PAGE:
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New SBCC class teaches the fundamentals of coaching

Courtesy+art+from+Jeff+Walker+for+the+new+late+start+class+titled+%E2%80%9CCoaching+the+Young+Athlete.%E2%80%9D+The+class+will+begin+on+Oct.+21+and+will+be+ran+by+Walker+from+9+to+11%3A50+a.m.+on+Saturdays+in+Physical+Education+Building+Room+216.+
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New SBCC class teaches the fundamentals of coaching

Courtesy art from Jeff Walker for the new late start class titled “Coaching the Young Athlete.” The class will begin on Oct. 21 and will be ran by Walker from 9 to 11:50 a.m. on Saturdays in Physical Education Building Room 216.

Courtesy art from Jeff Walker for the new late start class titled “Coaching the Young Athlete.” The class will begin on Oct. 21 and will be ran by Walker from 9 to 11:50 a.m. on Saturdays in Physical Education Building Room 216.

Jeff Walker

Courtesy art from Jeff Walker for the new late start class titled “Coaching the Young Athlete.” The class will begin on Oct. 21 and will be ran by Walker from 9 to 11:50 a.m. on Saturdays in Physical Education Building Room 216.

Jeff Walker

Jeff Walker

Courtesy art from Jeff Walker for the new late start class titled “Coaching the Young Athlete.” The class will begin on Oct. 21 and will be ran by Walker from 9 to 11:50 a.m. on Saturdays in Physical Education Building Room 216.

JAX MONTGOMERY, Sports Editor

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For the first time, City College will offer a course that develops coaches to properly prepare the next wave of young athletes to live active and healthy lives.

“Coaching the Young Athlete” is a late start class from 9 to 11:50 a.m. for three consecutive Saturdays, beginning on Oct. 21. The course will be held in the Physical Education Building Room 216. It is worth half of a unit and is California State University transferable.

It will be taught by City College head baseball coach Jeff Walker. The class has 19 open spots remaining.

A huge reason kids will stop playing a sport, according to Walker, is because of ineffective coaching and having coaches that care more about winning and take the fun out of playing.

“Kids quit because they stop having fun, they have a bad experience,” said Walker. “A lot of the time it has to do with the coach.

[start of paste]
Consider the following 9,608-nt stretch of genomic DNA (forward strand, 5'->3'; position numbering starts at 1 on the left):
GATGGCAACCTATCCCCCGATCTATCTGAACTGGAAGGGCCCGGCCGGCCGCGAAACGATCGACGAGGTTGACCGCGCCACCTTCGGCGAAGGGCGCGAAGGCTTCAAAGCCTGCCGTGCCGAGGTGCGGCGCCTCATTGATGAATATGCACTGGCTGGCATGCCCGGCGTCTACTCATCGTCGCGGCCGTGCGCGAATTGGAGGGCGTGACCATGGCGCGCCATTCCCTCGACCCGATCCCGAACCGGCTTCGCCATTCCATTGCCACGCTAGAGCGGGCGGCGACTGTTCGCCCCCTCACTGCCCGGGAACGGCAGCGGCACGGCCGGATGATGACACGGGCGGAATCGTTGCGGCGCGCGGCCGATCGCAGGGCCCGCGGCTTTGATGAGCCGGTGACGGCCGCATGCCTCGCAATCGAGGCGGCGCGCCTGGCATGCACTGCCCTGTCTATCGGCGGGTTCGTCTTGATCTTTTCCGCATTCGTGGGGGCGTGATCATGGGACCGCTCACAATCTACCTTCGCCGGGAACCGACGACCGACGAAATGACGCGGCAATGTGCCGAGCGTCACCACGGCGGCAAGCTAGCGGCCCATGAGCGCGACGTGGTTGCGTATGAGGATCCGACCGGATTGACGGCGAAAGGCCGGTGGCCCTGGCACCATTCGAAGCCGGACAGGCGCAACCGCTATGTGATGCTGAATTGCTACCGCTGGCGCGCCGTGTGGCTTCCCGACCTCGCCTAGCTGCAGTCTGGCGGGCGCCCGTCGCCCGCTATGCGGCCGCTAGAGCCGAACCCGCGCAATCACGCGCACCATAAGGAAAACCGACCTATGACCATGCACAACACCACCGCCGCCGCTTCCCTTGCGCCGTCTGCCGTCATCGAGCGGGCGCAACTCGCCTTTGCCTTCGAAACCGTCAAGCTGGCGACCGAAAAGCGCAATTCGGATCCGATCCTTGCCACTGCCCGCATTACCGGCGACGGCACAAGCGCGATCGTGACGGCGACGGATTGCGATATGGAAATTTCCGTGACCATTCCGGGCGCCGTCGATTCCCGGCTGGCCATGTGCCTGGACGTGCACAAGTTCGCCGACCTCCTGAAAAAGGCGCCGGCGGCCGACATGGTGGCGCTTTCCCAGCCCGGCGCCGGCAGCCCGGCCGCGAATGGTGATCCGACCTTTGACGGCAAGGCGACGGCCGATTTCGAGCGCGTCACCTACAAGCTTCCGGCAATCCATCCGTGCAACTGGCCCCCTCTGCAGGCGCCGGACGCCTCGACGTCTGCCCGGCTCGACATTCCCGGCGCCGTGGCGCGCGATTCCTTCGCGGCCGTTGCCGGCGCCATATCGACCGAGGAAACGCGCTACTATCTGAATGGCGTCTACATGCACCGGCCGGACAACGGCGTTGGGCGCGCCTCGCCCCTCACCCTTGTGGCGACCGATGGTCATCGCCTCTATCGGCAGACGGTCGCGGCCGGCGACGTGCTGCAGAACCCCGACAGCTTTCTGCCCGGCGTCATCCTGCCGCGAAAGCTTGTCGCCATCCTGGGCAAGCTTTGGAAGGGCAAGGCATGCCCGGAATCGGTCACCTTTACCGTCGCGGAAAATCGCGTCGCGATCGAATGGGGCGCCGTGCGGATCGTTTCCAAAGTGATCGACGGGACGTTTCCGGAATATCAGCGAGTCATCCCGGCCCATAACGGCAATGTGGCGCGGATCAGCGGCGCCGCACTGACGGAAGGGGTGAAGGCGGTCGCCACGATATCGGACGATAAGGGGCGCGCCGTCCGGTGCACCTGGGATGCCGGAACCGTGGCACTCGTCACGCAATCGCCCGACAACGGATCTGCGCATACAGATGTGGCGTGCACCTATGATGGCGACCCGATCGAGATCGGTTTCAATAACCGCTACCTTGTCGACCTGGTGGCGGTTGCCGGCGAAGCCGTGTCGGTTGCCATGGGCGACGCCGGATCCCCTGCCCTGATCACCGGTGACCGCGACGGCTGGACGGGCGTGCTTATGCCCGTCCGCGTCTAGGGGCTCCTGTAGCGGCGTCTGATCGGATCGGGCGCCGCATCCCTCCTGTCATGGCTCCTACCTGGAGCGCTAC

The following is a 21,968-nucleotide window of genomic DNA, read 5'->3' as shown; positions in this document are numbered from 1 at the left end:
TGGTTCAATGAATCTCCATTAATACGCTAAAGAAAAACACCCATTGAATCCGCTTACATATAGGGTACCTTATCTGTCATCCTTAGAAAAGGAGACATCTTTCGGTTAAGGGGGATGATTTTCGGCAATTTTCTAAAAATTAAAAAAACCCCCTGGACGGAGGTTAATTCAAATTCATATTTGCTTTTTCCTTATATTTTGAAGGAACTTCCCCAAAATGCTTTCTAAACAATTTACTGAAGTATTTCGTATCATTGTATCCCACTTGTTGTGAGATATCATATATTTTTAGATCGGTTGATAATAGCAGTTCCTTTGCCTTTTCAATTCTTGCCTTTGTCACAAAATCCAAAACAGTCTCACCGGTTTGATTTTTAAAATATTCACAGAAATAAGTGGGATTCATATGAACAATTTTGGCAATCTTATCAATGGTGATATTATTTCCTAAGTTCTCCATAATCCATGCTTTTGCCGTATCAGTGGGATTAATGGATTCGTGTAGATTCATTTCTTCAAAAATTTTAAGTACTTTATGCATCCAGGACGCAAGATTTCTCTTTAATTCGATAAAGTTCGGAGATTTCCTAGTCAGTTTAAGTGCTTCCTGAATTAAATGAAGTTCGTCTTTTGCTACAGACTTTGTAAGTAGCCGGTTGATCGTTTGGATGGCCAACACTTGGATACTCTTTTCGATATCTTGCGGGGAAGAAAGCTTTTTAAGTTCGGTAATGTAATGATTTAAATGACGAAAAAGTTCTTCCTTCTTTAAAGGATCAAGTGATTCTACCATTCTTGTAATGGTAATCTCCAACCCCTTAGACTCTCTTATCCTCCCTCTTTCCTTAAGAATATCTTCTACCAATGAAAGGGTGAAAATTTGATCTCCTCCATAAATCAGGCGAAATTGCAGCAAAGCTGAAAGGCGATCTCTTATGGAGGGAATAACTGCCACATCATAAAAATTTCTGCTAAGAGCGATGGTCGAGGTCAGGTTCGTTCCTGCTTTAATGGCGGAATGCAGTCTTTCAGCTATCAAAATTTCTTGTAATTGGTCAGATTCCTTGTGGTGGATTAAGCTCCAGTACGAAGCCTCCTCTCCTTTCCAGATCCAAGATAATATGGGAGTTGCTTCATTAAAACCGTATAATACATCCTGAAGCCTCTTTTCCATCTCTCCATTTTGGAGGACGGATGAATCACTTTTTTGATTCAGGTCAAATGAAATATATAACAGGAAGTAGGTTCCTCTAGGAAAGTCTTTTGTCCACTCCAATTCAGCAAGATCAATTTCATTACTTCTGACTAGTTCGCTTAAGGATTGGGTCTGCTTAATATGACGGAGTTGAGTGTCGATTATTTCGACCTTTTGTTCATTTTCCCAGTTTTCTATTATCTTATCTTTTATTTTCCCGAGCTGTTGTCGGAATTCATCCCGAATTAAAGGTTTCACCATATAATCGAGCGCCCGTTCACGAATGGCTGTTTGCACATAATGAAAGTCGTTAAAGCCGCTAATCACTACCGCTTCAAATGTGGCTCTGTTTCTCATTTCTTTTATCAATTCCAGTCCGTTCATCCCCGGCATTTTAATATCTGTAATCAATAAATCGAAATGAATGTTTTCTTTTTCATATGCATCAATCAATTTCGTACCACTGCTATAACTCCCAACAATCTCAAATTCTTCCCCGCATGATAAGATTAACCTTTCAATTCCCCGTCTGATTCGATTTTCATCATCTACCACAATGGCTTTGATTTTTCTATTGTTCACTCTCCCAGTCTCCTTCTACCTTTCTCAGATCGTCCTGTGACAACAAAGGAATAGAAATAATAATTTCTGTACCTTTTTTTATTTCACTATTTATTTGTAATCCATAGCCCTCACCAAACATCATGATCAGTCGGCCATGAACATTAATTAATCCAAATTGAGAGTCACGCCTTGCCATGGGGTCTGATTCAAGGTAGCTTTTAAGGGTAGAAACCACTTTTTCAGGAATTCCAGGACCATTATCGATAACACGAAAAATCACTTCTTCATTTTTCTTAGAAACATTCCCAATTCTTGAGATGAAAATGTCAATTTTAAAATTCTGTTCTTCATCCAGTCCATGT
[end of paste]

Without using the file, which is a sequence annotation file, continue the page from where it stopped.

“The youth model should be about development and then as you get older in the secondary levels like high school and college the kids are a bit more competitive. I think the current model is kind of backwards. I think it’s a little bit too competitive”

Studies show that 70 percent of kids stop playing sports by the age of 13. The main reasons are because they stop having fun, they don’t get playing time and they are afraid to make mistakes because of getting yelled at and criticized by coaches.

“I think that is where it’s important to have a professionally trained person coaching youth sports so that they really understand the psychological and emotional, as well as the physical dimensions of young kids, and not treat it like high school and college where it’s just about winning,” said City College head basketball coach Morris Hodges.

Child safety is huge issue when comes to the youth, especially with contact sports like football, hockey and rugby.

According to Stanford Children’s Health, around 30 million children participate in sports and around three and a half million members of the youth suffer from some form of injury.

Obviously all injuries can’t be completely avoided but there are effective methods coaches can use to keep kids healthier while playing. Not overworking the kids, keeping kids hydrated and issuing them with quality equipment can help prevent long term injuries.

“I think the big thing with that is that it teaches the kids a safe way to play sports,” said City College’s new athletic director Rocco Constantino. “It’s big with sports like football and other contact sports.”

The youth is at a need for quality coaching. Many youth coaching jobs are available because a lot of people try to start off coaching high school and college sports.

“There’s great job opportunities out there because there is such a great need because that is the highest population of kids playing sports,” said Walker. “As it get more competitive it gets less and less. Everybody wants to coach at the highest level first.”

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New SBCC class teaches the fundamentals of coaching